When the Canadian Women's National Team defeated their American counterparts 1-0 to advance to the gold medal game at the Tokyo Olympics, they secured more than a historic birth in the final for Canada. It was also a moment to celebrate for trans and nonbinary people. Quinn, the Canadian midfielder who earlier in the Games became the first openly trans and nonbinary athlete to participate at the Olympics, will also on Friday become the first openly trans athlete to win an Olympic medal.
It's an achievement not to be downplayed. This achievement comes a time when the sports world is one of the most prominent spaces curtailing trans rights and trying to exterminate trans people from existing. Quinn and fellow trans and nonbinary Olympians (weightlifter Laurel Hubbard, skateboarder Alana Smith, and BMX alternate Chelsea Wolfe) have made it to this stage at a remarkable time. Prominent international sporting bodies have changed regulations and waged a negative public opinion battle to deny trans, nonbinary, gender nonconforming, and intersex athletes their chance to compete. This quartet has managed to get to Tokyo despite those constant efforts.
Quinn has been a constant in the Canadian lineup during this tournament and yet if you've watched Canada's matches, you might not have realized they've featured so prominently. For those of us watching in Canada, Quinn's contributions have been downplayed and ignored. When Quinn is mentioned, they are frequently misgendered by Canada's commentary team.
Nigel Reed, a broadcaster with CBC and TSN, who is supplying play-by-play for Team Canada's games, consistently misgendered Quinn during Canada's first match against host's Japan. When Reed as called out for his atrocious behaviour, he apologized on Twitter: "Want to apologize sincerely to @TheQuinny5 and Canadian fans for my improper use of pronouns this morning. I know better but misspoke in the moment and meant no disrespect. I hope you can forgive my error, from which I will learn."
I was skeptical of the apology at the time, but Reed's actions in subsequent games undermine even the most charitable readings of his contrition. He has not only continued to misgender Quinn, he also frequently ignores their contributions on the pitch, choosing not to commentate on moments when Quinn is involved in the play. Frankly, what Reed is doing should get him fired; misgendering an athlete and deliberately ignoring their contributions is reprehensible.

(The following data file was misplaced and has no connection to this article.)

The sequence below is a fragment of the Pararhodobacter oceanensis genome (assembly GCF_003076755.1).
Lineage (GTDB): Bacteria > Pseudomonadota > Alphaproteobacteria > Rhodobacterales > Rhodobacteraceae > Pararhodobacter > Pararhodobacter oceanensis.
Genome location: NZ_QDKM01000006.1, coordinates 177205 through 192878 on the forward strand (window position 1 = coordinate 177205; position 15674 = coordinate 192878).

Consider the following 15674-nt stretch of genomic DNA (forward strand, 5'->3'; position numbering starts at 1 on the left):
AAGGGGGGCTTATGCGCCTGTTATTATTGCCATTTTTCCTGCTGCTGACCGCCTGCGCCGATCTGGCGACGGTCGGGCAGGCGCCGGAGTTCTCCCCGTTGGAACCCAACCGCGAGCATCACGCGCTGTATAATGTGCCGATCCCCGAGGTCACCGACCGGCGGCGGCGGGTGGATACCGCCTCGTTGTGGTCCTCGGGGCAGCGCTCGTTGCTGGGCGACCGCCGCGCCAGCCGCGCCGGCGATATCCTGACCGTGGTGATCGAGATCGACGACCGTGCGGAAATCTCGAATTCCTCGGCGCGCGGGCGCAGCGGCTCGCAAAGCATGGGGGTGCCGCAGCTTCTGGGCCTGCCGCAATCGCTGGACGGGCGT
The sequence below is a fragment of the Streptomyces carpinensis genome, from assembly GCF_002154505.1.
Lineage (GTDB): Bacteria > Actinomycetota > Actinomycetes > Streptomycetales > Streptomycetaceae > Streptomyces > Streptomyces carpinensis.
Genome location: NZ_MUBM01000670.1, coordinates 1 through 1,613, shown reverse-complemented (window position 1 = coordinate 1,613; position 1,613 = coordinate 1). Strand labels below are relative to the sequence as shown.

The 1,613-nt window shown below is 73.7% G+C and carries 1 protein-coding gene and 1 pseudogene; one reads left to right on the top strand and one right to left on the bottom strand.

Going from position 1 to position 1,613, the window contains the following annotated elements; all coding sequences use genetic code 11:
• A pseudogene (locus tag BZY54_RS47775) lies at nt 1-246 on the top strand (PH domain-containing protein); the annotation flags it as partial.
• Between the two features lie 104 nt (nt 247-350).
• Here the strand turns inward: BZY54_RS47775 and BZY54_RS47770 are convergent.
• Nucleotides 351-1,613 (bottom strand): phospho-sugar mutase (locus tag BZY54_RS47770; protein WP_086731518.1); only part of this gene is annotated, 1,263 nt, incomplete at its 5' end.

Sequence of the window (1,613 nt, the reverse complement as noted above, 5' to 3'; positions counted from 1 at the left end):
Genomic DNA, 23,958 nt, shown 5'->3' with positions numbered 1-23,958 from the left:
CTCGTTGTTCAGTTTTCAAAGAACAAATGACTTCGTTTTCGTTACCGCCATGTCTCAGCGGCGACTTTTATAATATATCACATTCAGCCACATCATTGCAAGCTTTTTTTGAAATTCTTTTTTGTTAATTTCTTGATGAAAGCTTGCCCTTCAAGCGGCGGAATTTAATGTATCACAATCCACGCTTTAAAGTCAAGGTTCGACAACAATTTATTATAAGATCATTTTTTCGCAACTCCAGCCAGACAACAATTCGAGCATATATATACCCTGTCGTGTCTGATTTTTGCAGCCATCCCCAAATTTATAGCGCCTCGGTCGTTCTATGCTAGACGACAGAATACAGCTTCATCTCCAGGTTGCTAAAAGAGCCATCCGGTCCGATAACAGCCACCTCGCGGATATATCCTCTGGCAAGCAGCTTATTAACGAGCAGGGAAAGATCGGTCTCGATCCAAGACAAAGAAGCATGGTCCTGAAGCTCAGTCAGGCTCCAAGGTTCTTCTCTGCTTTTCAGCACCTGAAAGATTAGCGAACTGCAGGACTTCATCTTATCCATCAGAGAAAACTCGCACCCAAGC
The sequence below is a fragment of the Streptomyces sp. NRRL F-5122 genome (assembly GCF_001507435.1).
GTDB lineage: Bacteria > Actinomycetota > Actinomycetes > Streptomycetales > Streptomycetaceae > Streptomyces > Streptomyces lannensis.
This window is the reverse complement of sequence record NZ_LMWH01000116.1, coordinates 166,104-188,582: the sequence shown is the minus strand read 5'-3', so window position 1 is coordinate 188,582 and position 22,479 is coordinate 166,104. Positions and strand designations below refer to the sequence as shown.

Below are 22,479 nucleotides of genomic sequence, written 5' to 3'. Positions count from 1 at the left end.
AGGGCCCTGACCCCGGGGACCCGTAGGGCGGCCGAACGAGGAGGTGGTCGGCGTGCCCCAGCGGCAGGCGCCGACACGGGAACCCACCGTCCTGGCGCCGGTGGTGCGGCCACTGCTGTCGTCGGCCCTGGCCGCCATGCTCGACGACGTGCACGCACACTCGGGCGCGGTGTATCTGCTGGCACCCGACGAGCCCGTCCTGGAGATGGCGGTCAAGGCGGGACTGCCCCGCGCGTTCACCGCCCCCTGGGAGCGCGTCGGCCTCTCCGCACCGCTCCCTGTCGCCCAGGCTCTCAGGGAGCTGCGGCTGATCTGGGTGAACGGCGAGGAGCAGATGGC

But he's not the only one in the booth. Reed's commentary partner is Dr. Clare Rustad, a medical doctor and former Canadian national team midfielder. Much has been made of Dr. Rustad's title at the Games. It has been used in introductory graphics and by her broadcasting colleagues. I don't have a problem with her using her title, especially as her medical expertise is valuable to have during an athletic tournament taking place in extreme heat during a pandemic, but it's notable that CBC has been very committed to using her honorific while allowing one of its commentators to consistently misgender an athlete during the same broadcasts.
It's also disappointing that Dr. Rustad, as a medical professional, has let this behaviour go unchecked. Reed is responsible for his own words. But Dr. Rustad has a responsibility as a medical professional to respect Quinn's gender. It is unconscionable for a doctor to allow a trans and nonbinary person to be treated this way. Even if Quinn can't hear Reed's insults, the trans folks watching can hear a medical doctor silently accepting their misgendering.
That Quinn is trans and nonbinary isn't breaking news but if it was, I would expect Reed and Dr. Rustad to get their pronouns correct. However, this commentating team had time to prepare for these Games, has already been called out for this behaviour and continues to misgender Quinn. It's just bullshit.
Effectively, the commentary team has erased Quinn from the very history they are creating. Canadian media have been fixated on the strong performances and medal haul of women athletes at these games, as they should be. Canada's athletes in women's events have won all but one of the nation's medals so far. It's a testament to the nation's programs and supports, as well as the athletes themselves.
Acknowledging the historic achievement of Canada's lone trans and nonbinary athlete at these Games does not undermine the successes of the nation's other athletes. For an Olympics that was promoted under the banner of gender balance with an equal number of competitions and similar numbers of male and female competitors, and that champions new, mixed events, to undermine and erase the contributions of trans and nonbinary participants is deliberate. Gender equality cannot occur in sports without the full participation of trans, nonbinary, gender nonconforming, and intersex athletes. If those commentating on these games refuse to acknowledge that, there should be repercussions.
When Quinn takes the field on Friday morning in Tokyo, they will make history, as they have all tournament. By reaching the final, they have already ensured they will leave the pitch as the first openly trans and nonbinary Olympic medalist, and (fingers crossed) champion. In a sports landscape that wants to eliminate people like us, that one of us should reach such heights is remarkable.
But one question has been lingering: if the Canadian anthem plays, will we hear Quinn's name?
(Photo: Sara Bertoni/Unsplash)